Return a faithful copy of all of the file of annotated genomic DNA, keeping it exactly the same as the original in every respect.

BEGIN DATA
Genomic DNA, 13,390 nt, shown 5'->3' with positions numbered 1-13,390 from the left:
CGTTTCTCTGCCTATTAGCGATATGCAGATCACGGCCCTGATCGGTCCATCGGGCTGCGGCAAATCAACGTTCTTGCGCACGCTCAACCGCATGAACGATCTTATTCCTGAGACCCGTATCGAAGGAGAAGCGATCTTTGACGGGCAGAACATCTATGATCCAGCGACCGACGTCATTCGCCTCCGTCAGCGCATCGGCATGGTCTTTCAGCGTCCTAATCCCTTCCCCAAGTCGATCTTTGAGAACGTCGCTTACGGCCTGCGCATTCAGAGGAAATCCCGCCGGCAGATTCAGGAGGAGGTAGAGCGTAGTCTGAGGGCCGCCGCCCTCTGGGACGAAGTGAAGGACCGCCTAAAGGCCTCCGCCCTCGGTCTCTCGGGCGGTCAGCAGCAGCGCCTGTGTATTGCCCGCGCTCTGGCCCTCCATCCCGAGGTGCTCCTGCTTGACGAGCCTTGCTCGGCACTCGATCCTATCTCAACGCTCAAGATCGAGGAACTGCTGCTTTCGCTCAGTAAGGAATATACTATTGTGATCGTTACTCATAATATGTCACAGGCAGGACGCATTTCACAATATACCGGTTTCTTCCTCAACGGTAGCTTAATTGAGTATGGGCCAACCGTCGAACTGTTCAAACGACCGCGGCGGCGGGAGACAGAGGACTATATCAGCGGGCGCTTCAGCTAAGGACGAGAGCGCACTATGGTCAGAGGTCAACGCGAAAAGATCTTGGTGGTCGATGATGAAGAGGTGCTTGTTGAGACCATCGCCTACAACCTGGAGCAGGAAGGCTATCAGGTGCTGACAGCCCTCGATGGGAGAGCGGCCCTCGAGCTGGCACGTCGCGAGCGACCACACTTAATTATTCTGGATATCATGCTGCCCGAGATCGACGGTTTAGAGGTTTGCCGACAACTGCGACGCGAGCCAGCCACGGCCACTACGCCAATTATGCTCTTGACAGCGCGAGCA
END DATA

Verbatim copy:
Genomic DNA, 13,390 nt, shown 5'->3' with positions numbered 1-13,390 from the left:
CGTTTCTCTGCCTATTAGCGATATGCAGATCACGGCCCTGATCGGTCCATCGGGCTGCGGCAAATCAACGTTCTTGCGCACGCTCAACCGCATGAACGATCTTATTCCTGAGACCCGTATCGAAGGAGAAGCGATCTTTGACGGGCAGAACATCTATGATCCAGCGACCGACGTCATTCGCCTCCGTCAGCGCATCGGCATGGTCTTTCAGCGTCCTAATCCCTTCCCCAAGTCGATCTTTGAGAACGTCGCTTACGGCCTGCGCATTCAGAGGAAATCCCGCCGGCAGATTCAGGAGGAGGTAGAGCGTAGTCTGAGGGCCGCCGCCCTCTGGGACGAAGTGAAGGACCGCCTAAAGGCCTCCGCCCTCGGTCTCTCGGGCGGTCAGCAGCAGCGCCTGTGTATTGCCCGCGCTCTGGCCCTCCATCCCGAGGTGCTCCTGCTTGACGAGCCTTGCTCGGCACTCGATCCTATCTCAACGCTCAAGATCGAGGAACTGCTGCTTTCGCTCAGTAAGGAATATACTATTGTGATCGTTACTCATAATATGTCACAGGCAGGACGCATTTCACAATATACCGGTTTCTTCCTCAACGGTAGCTTAATTGAGTATGGGCCAACCGTCGAACTGTTCAAACGACCGCGGCGGCGGGAGACAGAGGACTATATCAGCGGGCGCTTCAGCTAAGGACGAGAGCGCACTATGGTCAGAGGTCAACGCGAAAAGATCTTGGTGGTCGATGATGAAGAGGTGCTTGTTGAGACCATCGCCTACAACCTGGAGCAGGAAGGCTATCAGGTGCTGACAGCCCTCGATGGGAGAGCGGCCCTCGAGCTGGCACGTCGCGAGCGACCACACTTAATTATTCTGGATATCATGCTGCCCGAGATCGACGGTTTAGAGGTTTGCCGACAACTGCGACGCGAGCCAGCCACGGCCACTACGCCAATTATGCTCTTGACAGCGCGAGCA